Buy Low/Sell High: Week 6
October 11, 2012 | Asher Molk
Hello Fake Footballers! My name is Asher Molk, and I am really looking forward to helping you win your fake football leagues via smart and savvy trading. “Buying Low” and “Selling High” is quite a simple economic principal: give away commodities while their perceived value is greater than their actual value, and try to acquire commodities while their perceived value is lower than their actual value. In other words, trade bad players after good games for good players after bad games! Here are a few trends and nuggets of wisdom I encourage you to follow whilst trading:
-Smart owners look beyond the box score. The naïve owner will look at Shonn Greene’s Week One fantasy score and see 94 yards and a touchdown- a very solid 15.4 fantasy points! The smart owner is able to dig deeper and see that he averaged under 3.5 yards per carry, fumbled twice, didn’t catch a pass, and carried the ball 27 times because the Jets were up 20 at halftime and 27 by the 4th quarter. Are the Jets likely to be up by that many points most games to give enough carries to a below-averagely talented runner? The answer is no. Take a look at what he has done since then. If this sounds time-consuming, don’t fret- I am here to do the work for you and help you look beyond the box score!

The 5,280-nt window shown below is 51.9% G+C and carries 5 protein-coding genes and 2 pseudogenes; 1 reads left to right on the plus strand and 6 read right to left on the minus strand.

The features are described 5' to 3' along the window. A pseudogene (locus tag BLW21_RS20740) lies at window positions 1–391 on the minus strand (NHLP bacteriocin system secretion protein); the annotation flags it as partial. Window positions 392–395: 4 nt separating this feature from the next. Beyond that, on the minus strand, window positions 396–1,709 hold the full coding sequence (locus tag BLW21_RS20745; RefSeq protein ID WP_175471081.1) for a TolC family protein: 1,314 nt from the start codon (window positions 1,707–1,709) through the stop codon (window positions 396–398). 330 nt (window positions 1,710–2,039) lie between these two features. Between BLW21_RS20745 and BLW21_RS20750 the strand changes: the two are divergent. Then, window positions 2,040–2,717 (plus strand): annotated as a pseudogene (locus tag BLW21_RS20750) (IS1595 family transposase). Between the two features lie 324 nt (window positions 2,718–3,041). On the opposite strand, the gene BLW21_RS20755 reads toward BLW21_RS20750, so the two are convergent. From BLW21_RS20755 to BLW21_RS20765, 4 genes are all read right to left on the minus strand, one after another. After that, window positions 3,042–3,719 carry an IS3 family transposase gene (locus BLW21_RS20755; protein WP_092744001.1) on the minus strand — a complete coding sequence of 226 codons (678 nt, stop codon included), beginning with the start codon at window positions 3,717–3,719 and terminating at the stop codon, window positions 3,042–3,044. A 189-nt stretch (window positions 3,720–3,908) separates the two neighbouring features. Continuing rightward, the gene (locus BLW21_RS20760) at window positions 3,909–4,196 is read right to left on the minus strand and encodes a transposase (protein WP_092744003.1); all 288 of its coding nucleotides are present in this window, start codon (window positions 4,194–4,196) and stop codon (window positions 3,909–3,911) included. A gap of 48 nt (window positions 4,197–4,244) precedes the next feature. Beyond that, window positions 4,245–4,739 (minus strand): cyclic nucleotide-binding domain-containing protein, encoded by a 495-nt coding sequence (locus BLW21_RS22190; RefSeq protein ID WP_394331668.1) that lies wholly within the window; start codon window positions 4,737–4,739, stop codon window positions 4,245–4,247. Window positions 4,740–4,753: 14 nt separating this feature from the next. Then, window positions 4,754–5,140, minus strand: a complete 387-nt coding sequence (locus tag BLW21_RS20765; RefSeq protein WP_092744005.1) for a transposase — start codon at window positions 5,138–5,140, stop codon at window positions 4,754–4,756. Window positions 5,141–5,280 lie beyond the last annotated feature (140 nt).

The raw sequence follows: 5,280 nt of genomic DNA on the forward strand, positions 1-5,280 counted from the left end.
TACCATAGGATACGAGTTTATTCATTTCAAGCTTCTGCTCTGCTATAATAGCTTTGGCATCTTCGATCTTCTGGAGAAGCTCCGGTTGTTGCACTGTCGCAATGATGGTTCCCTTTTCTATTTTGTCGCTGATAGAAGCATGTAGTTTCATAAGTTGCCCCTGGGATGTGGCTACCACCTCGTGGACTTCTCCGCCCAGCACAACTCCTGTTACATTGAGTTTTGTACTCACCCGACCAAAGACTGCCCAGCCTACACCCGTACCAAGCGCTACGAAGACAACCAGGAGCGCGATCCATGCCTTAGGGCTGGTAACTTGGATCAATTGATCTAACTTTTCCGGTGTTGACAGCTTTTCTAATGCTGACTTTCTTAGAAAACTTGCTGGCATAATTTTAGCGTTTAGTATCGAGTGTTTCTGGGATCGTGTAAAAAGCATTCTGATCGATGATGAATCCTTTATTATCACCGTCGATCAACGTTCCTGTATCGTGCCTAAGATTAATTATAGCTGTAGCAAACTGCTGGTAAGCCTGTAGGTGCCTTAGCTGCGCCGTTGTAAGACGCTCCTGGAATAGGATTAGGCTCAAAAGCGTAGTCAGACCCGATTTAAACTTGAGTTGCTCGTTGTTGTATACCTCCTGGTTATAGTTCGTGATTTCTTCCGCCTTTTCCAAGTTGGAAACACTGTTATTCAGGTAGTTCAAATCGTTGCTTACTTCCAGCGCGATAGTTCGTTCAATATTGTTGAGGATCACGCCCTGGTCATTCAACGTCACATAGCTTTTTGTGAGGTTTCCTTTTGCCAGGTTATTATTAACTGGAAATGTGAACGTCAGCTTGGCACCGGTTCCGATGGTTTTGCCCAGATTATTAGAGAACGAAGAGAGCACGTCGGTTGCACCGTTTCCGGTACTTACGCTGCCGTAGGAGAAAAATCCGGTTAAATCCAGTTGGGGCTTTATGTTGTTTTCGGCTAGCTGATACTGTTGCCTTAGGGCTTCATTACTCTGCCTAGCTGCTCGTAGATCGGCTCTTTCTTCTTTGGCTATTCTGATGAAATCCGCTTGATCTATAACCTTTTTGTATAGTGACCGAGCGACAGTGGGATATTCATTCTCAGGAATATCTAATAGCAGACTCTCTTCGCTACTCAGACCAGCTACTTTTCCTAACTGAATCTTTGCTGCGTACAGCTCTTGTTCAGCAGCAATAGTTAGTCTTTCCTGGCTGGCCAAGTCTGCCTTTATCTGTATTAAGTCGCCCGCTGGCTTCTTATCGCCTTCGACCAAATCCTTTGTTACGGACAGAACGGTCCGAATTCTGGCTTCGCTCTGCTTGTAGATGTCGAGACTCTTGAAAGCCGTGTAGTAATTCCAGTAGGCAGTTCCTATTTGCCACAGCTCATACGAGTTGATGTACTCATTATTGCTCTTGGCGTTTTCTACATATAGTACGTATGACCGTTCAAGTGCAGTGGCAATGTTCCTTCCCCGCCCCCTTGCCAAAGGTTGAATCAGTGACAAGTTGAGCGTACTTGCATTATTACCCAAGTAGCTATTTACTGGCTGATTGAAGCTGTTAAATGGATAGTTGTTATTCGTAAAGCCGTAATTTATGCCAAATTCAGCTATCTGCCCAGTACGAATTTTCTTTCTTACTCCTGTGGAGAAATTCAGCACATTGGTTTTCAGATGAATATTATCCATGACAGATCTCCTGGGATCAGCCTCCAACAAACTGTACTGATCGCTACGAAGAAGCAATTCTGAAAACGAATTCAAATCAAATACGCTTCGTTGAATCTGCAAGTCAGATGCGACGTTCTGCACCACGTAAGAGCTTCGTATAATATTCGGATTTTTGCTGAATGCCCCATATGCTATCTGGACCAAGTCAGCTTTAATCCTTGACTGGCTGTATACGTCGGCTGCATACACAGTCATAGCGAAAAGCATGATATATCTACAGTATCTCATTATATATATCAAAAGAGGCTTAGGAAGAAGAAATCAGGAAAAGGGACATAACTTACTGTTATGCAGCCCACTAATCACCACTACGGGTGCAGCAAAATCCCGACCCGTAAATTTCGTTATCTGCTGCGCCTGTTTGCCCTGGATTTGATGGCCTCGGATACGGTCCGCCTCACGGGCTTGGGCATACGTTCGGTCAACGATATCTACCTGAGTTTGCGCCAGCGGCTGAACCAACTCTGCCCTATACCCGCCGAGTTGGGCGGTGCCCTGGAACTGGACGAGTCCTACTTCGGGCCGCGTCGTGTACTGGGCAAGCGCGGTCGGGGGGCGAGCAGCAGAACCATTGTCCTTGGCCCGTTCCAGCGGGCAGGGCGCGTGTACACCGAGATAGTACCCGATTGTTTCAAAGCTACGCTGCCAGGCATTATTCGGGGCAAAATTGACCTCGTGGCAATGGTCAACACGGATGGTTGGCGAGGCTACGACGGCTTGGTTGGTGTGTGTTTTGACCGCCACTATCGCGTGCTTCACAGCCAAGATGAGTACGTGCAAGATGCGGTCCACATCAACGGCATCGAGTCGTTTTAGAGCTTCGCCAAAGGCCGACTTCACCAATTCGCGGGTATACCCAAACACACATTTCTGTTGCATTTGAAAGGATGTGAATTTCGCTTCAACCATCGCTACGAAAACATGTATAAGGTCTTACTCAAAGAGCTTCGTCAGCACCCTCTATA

-A major trend in my articles (and hopefully on your fantasy teams) will be getting rid of averagely-talented players: plodding running backs who don’t make anyone miss or contribute in the passing game (see Turner, Michael), or wide receivers who offer nothing after the catch (see Bess, Davone), etc. More importantly, you will be trying to acquire explosive, dynamic talents who are capable of changing the game every time they touch the ball (see Harvin, Percy). TALENT IS MOST IMPORTANT!
-Trading away two decent/good players for one great player is almost always a great idea. Usually, the person getting the one better player wins the deal.
-From Mike Clay (@MikeClayNFL on Twitter, give him a follow) of Rotoworld.com: Think in terms of draft value and ADP when you trade. If you are thinking of trading away Lesean McCoy for BenJarvus Green-Ellis and Vernon Davis, think about if you would trade a top 5 pick for a 4th and 5th rounder. This practice should help give clarity to your trades!
-NEVER lead with your best or final trade offer! Instead, start small, even offer deals they probably won’t accept to start with. This doesn’t mean offer Mason Crosby for Lesean McCoy, but you never know what a person may say yes to, it’s often quite surprising. If you lead with your best offer, you have nowhere to go but down. Start by being a little optimistic…